So how does some guy from New Jersey get interested in horse racing in Louisiana? Ed responded,
Always wanted to write a book, and when my ESPN days were done, I had the time. So I decided to make the leap of faith and go down to Cajun country for a week in June 2006 and do a reconnaissance mission. People were very friendly and open to the idea of a book and told me dozens of great anecdotes, so on I went with the project and kept grinding away. It's all in the introduction to the book. What an irresistible sales pitch, huh?
Clearly, I do not possess the talents nor skills of good friend and fellow blogger, John of Not to the Swift fame – it didn’t exactly sound like Mr. McNamara would be forwarding me my free autographed copy any time soon. Having written my own Louisiana horse racing stories, I felt compelled to read Ed McNamara’s book for a variety of reasons such as, (1) I know where Louisiana is located, (2) I have eaten boudin and crawfish, and (3) I would be on vacation over the next week or so and I thought that it would make for interesting reading while driving through the scenic Flint Hills on the Kansas Turnpike. But apparently, reading while driving is frowned upon. At least that’s what the Kansas State Trooper said when he pulled me over.
Anyway, throughout my vacation, I read Cajun Racing: From the Bush Tracks to the Triple Crown. Well, most of it. I accidentally spilled my Slurpee somewhere around page 30, while reading “Dirty Tricks”, and shortly thereafter, discovered that my 6-year-old, for reasons only logical to a 1st-grader, had pressed her blueberry Fruit Roll-up in the chapter entailing the Delhommes.
It is evident that Ed McNamara spent substantial time in southwestern Louisiana and interviewed a variety of individuals as his book is comprised of a gumbo of quotes. The origins of Cajun racing, as well as the locations and sizes of bush tracks is difficult to discern, which made me think that McNamara’s book could really use a good map. And some pictures. The only pictures are on the dust cover of the book and they consist of Calvin Borel on Street Sense, a couple of unidentified black and white pictures from someplace that I assume is in Louisiana because they are courtesy of Cajun horseman and former jockey, Kenward Bernis, and a pile of crawfish. And crawfish are not even mentioned until page 164 – you’ll have to take my word on it as there isn’t an index in the book. And it could use a good index as well.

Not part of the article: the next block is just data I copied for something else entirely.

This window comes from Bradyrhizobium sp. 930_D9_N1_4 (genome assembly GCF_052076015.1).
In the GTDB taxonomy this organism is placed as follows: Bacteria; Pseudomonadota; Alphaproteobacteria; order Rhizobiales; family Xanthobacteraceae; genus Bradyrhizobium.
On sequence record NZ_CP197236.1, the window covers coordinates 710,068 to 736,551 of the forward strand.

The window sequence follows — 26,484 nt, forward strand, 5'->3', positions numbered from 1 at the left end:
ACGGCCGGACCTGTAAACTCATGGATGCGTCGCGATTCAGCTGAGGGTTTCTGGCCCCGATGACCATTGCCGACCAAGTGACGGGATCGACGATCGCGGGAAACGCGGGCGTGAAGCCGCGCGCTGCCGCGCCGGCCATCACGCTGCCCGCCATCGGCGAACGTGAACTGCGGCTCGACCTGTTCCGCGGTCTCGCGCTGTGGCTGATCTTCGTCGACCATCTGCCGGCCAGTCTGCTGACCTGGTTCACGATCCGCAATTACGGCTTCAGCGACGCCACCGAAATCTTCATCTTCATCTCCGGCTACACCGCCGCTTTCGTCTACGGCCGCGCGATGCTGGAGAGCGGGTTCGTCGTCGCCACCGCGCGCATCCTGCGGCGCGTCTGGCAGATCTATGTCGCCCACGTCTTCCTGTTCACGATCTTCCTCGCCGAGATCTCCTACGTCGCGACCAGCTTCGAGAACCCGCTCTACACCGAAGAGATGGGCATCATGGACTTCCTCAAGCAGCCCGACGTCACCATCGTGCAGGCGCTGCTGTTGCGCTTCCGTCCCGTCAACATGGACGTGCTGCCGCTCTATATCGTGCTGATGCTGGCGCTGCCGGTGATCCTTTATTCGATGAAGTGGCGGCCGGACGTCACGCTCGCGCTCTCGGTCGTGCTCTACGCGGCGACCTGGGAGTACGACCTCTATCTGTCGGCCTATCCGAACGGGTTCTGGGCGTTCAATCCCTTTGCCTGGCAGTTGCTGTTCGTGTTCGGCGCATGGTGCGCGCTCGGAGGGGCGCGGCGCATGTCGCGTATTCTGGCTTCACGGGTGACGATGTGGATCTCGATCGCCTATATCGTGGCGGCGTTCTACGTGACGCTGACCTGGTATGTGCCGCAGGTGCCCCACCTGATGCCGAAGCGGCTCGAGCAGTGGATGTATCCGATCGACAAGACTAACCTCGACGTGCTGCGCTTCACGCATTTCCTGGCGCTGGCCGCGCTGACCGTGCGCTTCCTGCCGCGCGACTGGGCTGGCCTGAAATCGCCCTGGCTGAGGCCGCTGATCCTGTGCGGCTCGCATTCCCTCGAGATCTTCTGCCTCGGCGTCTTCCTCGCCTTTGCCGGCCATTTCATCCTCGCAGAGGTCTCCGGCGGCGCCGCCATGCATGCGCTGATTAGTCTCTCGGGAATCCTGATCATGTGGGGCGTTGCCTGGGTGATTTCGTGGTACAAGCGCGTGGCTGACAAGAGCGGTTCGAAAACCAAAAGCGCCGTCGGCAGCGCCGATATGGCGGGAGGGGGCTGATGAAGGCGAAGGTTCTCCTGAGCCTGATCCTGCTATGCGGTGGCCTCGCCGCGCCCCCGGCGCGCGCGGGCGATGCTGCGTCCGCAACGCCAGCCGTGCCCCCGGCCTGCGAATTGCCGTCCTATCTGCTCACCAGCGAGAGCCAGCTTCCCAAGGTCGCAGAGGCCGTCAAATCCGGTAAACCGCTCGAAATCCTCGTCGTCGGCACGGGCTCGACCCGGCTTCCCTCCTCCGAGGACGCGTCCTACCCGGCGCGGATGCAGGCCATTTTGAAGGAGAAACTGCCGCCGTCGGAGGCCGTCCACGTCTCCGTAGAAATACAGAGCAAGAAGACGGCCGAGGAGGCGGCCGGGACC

However, Ed McNamara unfolds fascinating biographies of remarkable Cajun racing horsemen, such as Pierre LeBlanc and Junius Delahoussaye, filled with colorful anecdotes and warm memories of friends and family. Also, he provides the histories of Evangeline Downs and Delta Downs as well as laments the disappearance of bush tracks where on a Sunday afternoon there might be 20 to 25 match races - "My horse is better than yours!" - and the jockey might be a 7-year-old boy or a chicken.
The final portion of McNamara's book discusses the beginnings and success of today's Cajun riders, most notably, Calvin Borel and Robby Albarado. Calvin Borel's story is intriguing, but the remaining chapters seem light on the characters, instead focusing on the 2007 Triple Crown races or the toll that "reduction" takes on jockeys. The evolution of the book seemed somewhat disappointing and distracting from the original premise of the bush track glory days.
Anyway, Ed McNamara captured the stories and history of horse racing in southwestern Louisiana. And for his efforts, appreciative Cajuns will be sending him alligator sauce piquant and some bouilli. Ah c'est bon!